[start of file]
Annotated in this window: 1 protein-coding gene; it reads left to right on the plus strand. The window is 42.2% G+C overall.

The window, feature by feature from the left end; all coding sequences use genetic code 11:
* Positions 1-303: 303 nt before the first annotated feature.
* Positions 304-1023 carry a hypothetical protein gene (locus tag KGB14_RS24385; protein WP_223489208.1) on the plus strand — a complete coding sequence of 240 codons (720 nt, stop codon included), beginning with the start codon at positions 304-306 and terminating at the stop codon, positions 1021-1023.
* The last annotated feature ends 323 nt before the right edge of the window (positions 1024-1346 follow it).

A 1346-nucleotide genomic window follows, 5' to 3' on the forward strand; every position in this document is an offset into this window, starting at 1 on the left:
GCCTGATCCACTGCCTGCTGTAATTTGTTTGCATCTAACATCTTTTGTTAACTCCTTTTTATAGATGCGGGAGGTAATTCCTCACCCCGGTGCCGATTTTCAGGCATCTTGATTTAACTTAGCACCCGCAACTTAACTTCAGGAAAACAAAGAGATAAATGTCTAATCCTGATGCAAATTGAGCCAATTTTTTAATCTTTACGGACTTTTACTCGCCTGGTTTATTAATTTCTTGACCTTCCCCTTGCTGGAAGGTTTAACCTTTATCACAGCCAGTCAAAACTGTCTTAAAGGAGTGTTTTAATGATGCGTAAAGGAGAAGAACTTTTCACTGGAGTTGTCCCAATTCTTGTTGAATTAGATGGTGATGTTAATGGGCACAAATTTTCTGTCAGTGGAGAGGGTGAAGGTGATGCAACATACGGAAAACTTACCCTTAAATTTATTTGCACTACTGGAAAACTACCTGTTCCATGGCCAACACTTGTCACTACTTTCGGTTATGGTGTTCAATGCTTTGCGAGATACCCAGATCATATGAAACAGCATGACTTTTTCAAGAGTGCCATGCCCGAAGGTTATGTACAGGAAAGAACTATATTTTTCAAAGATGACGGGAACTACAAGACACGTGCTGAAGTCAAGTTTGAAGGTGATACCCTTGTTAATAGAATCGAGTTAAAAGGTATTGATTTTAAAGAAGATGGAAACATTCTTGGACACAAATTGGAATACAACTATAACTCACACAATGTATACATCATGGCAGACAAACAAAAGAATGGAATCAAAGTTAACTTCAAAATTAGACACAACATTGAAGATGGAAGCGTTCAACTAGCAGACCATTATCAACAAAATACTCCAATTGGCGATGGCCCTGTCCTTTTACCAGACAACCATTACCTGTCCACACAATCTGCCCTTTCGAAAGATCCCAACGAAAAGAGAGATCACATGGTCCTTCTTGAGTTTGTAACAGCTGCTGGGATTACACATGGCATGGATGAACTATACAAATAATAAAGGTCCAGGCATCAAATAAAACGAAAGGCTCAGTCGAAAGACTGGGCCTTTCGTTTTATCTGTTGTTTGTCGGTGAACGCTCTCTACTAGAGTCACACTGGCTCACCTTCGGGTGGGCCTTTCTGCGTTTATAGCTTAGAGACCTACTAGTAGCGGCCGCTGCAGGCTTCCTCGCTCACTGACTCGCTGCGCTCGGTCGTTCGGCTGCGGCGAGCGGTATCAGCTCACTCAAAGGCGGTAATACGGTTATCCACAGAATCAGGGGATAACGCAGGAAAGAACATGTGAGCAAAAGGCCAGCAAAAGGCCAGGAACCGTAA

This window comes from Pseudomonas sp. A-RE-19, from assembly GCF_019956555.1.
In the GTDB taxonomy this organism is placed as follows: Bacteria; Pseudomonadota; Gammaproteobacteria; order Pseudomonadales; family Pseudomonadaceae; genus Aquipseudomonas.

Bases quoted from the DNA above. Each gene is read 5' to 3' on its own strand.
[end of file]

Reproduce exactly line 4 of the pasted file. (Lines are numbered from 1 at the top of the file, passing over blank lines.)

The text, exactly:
* Positions 304-1023 carry a hypothetical protein gene (locus tag KGB14_RS24385; protein WP_223489208.1) on the plus strand — a complete coding sequence of 240 codons (720 nt, stop codon included), beginning with the start codon at positions 304-306 and terminating at the stop codon, positions 1021-1023.